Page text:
[MARMAM] New paper: Tidal influence on the occurrence of the harbour porpoise in the Marsdiep area, The Netherlands
IJsseldijk, L.L. (Lonneke)
L.L.IJsseldijk at uu.nl
Tue Aug 4 09:03:04 PDT 2015
I am pleased to announce the following publication: ‘Going with the flow: Tidal influence on the occurrence of the harbour porpoise (Phocoena phocoena) in the Marsdiep area, The Netherlands’.
Lonneke L. IJsseldijk, Kees C.J. Camphuysen, Janine J. Nauw, & Geert Aarts. Journal of Sea Research, to be downloaded from: http://dx.doi.org/10.1016/j.seares.2015.07.010
One of the most important factors explaining the distribution and behaviour of coastal marine mammals are tides. Tidal forces drive a large number of primary and secondary processes, such as changes in water depth, salinity, temperature, current velocity and direction. Unravelling which tidal process is most influential for a certain species is often challenging, due to a lack of observations of all tide related covariates, strong correlation between them, and the elusive nature of most marine organisms which often hampers their detection.
In the Marsdiep area, a tidal inlet between the North Sea and the Dutch Wadden Sea, the presence of harbour porpoises (Phocoena phocoena) was studied as a function of tide related covariates. Observations were carried out in early spring from a ferry crossing the inlet on a half hourly basis. Environmental and sightings data were collected by one observer, while an on-board Acoustic Doppler Current Profiler (ADCP) and temperature sensor continuously recorded current velocity profiles and temperature, respectively. Sea surface temperature and salinity were measured at a nearby jetty. Sightings (n=134) were linked to tidal elevation, geographical position, local depth-averaged current velocity, water temperature (with and without trend correction) and salinity.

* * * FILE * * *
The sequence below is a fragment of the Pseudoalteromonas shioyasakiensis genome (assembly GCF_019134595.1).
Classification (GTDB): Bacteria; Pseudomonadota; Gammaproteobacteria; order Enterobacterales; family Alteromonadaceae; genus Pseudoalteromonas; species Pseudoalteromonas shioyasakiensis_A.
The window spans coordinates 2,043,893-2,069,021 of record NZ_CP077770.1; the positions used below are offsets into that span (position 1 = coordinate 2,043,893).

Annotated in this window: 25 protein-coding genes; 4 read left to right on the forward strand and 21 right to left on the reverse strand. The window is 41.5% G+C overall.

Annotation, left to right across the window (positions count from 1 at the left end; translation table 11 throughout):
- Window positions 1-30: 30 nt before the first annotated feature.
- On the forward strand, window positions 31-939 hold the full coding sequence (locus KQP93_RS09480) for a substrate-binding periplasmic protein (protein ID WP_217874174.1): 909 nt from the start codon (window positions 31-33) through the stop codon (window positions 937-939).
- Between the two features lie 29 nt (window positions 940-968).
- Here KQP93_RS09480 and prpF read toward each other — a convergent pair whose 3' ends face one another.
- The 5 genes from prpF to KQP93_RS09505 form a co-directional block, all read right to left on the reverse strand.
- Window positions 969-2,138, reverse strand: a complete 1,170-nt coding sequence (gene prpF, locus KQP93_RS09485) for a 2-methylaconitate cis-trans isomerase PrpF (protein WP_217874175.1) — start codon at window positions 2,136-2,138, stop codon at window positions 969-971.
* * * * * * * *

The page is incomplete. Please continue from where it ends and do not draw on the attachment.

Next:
Variation in sighting rate was best described by salinity, with highest sighting rate at high levels of salinity (>30 g kg-1), indicating that porpoises enter the area in bodies of (more saline) North Sea water. Second best variable was time of day, with the highest sighting rate early morning, and decreasing during the day. However, surveys in the morning happened to coincide more often with high water and hence, the apparent time of day effect could be due to collinearity. Most porpoises were present in the northern part of the Marsdiep, particularly during high tide.
Tide dependent sighting rates confirmed that porpoises reside in the North Sea, and enter the western Wadden Sea during the flood and leave during ebb. This tidal influx is most likely related to prey availability, which corresponds to other recent studies in this area showing higher fish abundance during high tide. Documenting information on tide related patterns could be used in practice, when e.g. planning anthropogenic activities or assessing critical habitats for this species.
Alternatively, pdf requests can be addressed to l.l.ijsseldijk at uu.nl<mailto:l.l.ijsseldijk at uu.nl>
Lonneke L. IJsseldijk, BSc
Project coördinator Cetaceans
Faculty of Veterinary Medicine, Utrecht University
Department of Pathobiology
T +31 30 253 5312, M +31 6 244 556 98
L.L.IJsseldijk at uu.nl
Yalelaan 1, PO Box 80158, 3508 TD Utrecht
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